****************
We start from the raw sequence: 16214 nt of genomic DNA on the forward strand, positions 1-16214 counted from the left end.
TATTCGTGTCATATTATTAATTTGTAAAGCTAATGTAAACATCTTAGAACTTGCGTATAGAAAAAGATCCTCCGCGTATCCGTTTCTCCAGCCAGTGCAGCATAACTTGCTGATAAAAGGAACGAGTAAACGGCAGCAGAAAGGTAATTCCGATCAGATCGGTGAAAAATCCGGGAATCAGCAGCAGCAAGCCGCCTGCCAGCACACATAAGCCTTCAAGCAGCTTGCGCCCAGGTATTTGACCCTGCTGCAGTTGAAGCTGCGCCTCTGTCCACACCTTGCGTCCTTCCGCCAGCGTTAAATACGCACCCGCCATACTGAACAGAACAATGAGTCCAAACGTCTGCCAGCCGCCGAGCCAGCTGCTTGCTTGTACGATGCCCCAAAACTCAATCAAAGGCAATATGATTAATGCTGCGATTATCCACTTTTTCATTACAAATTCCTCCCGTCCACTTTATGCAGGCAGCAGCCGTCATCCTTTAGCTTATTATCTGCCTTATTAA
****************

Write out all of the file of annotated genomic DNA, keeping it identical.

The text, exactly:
We start from the raw sequence: 16214 nt of genomic DNA on the forward strand, positions 1-16214 counted from the left end.
TATTCGTGTCATATTATTAATTTGTAAAGCTAATGTAAACATCTTAGAACTTGCGTATAGAAAAAGATCCTCCGCGTATCCGTTTCTCCAGCCAGTGCAGCATAACTTGCTGATAAAAGGAACGAGTAAACGGCAGCAGAAAGGTAATTCCGATCAGATCGGTGAAAAATCCGGGAATCAGCAGCAGCAAGCCGCCTGCCAGCACACATAAGCCTTCAAGCAGCTTGCGCCCAGGTATTTGACCCTGCTGCAGTTGAAGCTGCGCCTCTGTCCACACCTTGCGTCCTTCCGCCAGCGTTAAATACGCACCCGCCATACTGAACAGAACAATGAGTCCAAACGTCTGCCAGCCGCCGAGCCAGCTGCTTGCTTGTACGATGCCCCAAAACTCAATCAAAGGCAATATGATTAATGCTGCGATTATCCACTTTTTCATTACAAATTCCTCCCGTCCACTTTATGCAGGCAGCAGCCGTCATCCTTTAGCTTATTATCTGCCTTATTAA